campaign demanding that ghost singers receive screen credit. Anxious
to avoid further controversy over their casting choice,
Warner Bros. included
a confidentiality clause in Nixon's contract that barred her from disclosing
her work on MY FAIR LADY. Only days before the film's New York
premiere in October 1964 however, Nixon gave an interview and the story was
A few months later, when Audrey
Hepburn failed to receive a Best Actress nomination for her performance in
MY FAIR LADY, many of Hepburn's
supporters blamed the flurry of adverse publicity surrounding Nixon's
disclosure for rekindling the original casting controversy. And when Julie
Andrews won the Best Actress Oscar for her film debut performance in MARY POPPINS,
the anecdote's place in Academy Awards trivia books was assured. As
gracious off screen as she appeared on, Audrey
Hepburn attended the Academy Awards ceremony in April 1965 and even presented Rex Harrison
with his Best Actor Oscar.
Attracted by Professor Higgins' boast that he could
teach her to speak better English and get her a job in a flower shop, Eliza
arrives at 27A Wimpole Street in a taxi, dressed in her best and prepared
to pay a shilling for English lessons. Completely impervious to her airs,
Professor Higgins callously and repeatedly insults her, calling her "deliciously low,"
"horribly dirty" and a "draggle-tailed guttersnipe."
ain't dir'y! Ah washed ma face 'n 'ands before I come, I did." --Eliza.
Higgins' friend, Colonel Pickering (Wilfred Hyde-White), bets
the professor all the costs of the experiment that his proposed makeover of
Eliza will fail to convince anyone, and Higgins' accepts the challenge.
As the insults continue, Eliza makes up her mind to leave but
instead finds herself bribed with chocolates and virtually abducted into
Professor Higgins' house. She is next subjected to the ultimate
humiliation of being bundled off to the bathroom by the housekeeper, Mrs.
Pearce (Mona Washbourne), sanitized against her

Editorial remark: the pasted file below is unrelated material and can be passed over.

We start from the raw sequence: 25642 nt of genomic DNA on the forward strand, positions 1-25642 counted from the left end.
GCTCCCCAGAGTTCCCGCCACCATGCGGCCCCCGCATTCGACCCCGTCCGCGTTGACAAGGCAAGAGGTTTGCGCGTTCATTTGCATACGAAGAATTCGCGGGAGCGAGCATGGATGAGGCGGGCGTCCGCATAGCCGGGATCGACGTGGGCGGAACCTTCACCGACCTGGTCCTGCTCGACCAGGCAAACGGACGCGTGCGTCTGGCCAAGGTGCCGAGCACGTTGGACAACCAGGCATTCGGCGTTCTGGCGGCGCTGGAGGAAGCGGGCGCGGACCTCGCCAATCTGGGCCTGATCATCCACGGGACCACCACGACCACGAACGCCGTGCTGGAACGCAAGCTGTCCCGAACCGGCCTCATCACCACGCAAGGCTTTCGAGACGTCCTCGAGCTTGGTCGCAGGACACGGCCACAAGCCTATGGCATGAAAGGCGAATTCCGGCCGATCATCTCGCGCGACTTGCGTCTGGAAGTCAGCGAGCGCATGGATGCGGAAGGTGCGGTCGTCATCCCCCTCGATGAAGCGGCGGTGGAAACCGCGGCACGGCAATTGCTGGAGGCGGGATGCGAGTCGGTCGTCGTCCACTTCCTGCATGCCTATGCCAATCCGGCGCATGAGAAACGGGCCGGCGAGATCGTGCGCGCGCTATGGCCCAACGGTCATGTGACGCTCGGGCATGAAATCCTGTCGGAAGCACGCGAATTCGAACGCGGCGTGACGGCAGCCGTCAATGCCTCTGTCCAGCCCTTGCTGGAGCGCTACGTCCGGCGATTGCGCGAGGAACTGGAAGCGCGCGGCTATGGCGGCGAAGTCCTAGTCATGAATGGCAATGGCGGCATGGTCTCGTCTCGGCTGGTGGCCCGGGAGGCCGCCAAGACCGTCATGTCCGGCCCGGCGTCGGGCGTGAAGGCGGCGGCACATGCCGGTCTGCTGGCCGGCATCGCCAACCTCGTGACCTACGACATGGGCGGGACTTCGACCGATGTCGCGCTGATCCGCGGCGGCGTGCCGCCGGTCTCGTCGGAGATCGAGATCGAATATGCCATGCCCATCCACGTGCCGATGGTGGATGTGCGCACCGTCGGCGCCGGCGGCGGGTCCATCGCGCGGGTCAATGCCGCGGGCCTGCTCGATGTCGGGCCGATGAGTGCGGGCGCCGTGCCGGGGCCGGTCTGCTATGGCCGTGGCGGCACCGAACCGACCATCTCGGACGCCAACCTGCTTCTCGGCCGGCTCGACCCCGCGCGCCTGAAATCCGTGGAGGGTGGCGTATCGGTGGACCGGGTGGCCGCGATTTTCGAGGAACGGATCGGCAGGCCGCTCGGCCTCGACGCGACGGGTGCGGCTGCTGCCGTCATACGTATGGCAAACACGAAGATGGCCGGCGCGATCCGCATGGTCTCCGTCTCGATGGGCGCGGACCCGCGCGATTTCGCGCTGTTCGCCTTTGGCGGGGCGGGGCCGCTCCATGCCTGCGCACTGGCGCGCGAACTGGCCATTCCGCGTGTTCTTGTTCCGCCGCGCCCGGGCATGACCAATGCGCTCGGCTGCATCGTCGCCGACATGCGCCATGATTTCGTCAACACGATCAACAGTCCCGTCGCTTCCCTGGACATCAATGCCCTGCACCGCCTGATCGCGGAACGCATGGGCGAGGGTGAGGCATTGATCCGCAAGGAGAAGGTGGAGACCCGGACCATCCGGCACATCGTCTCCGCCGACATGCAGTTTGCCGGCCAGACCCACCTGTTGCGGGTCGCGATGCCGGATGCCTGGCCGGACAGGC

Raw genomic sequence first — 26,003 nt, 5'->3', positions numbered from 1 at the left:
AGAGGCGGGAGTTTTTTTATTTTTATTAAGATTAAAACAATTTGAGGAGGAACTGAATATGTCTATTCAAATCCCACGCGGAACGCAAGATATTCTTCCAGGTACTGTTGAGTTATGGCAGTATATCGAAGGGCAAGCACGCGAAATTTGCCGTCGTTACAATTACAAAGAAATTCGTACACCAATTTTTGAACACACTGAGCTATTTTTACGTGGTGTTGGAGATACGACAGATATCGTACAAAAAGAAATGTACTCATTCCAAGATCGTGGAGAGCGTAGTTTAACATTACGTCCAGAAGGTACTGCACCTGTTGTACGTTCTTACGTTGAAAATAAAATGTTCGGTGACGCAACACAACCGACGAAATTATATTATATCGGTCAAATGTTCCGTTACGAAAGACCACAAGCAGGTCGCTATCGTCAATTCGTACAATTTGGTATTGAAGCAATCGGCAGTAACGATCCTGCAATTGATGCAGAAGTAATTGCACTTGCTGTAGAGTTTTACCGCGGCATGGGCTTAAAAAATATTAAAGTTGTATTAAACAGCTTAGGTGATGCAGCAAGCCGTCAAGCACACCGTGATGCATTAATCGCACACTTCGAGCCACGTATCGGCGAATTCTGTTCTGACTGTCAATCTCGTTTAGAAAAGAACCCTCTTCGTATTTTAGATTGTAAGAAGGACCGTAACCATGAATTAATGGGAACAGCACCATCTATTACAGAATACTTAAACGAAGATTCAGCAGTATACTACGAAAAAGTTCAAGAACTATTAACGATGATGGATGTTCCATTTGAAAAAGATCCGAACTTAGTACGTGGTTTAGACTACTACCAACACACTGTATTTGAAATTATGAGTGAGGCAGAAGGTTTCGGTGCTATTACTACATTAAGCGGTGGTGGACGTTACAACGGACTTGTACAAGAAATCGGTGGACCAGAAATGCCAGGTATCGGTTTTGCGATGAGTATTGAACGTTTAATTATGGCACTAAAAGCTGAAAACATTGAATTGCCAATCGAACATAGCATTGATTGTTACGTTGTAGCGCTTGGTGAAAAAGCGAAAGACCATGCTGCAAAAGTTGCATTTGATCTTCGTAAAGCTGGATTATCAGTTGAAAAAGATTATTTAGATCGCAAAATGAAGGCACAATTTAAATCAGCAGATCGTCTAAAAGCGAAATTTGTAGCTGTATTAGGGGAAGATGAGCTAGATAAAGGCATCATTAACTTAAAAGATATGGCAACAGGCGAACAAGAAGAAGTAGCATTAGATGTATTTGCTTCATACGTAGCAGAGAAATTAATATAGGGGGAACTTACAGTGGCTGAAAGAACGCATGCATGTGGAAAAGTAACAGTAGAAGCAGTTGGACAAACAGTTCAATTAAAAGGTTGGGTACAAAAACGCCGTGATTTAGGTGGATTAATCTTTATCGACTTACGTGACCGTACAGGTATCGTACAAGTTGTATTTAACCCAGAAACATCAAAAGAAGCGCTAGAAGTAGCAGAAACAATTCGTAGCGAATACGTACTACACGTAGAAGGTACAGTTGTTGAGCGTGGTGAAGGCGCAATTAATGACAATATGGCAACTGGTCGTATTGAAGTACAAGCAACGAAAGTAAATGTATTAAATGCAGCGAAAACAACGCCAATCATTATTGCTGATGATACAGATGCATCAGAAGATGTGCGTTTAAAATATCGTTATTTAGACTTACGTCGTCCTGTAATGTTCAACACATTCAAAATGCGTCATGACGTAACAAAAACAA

will, and wrapped in brown paper until some new clothes can be purchased for
"Ooo! Wha's this? Is this where ye wash clothes?" --Eliza.
More Memorable Quotations:
"Ah'm a good girl,
Ah am." --Eliza (a .WAV file).
- "Eliza, you are to stay here for the next six months
learning how to speak beautifully, like a lady in a florist shop. If
you are good and do whatever you're told, you shall sleep in a proper
bedroom, have lots to eat, and money to buy chocolates and take rides in
you are naughty and idle, you shall sleep in the back kitchen amongst the
black beetles, and be walloped by Mrs. Pierce with a broom stick!
"At the end of six months, you shall be taken to Buckingham Palace in a
carriage beautifully dressed. If the king finds out that you're not
a lady, the police will take you to the Tower of London where your head
will be cut off as a warning to other presumptuous flower girls. But
if you are not found out, you shall have a present of seven-and-six to
start life with as a lady in a shop.
"If you refuse this offer, you will be the most ungrateful, wicked girl,
and the angels will weep for you." --Professor Higgins.
(For help opening the multimedia files, visit the plug-ins page.)
- Hedda Hopper, "Hedda Hopper's Hollywood," Los Angeles Times
(5 Nov. 1955): 14.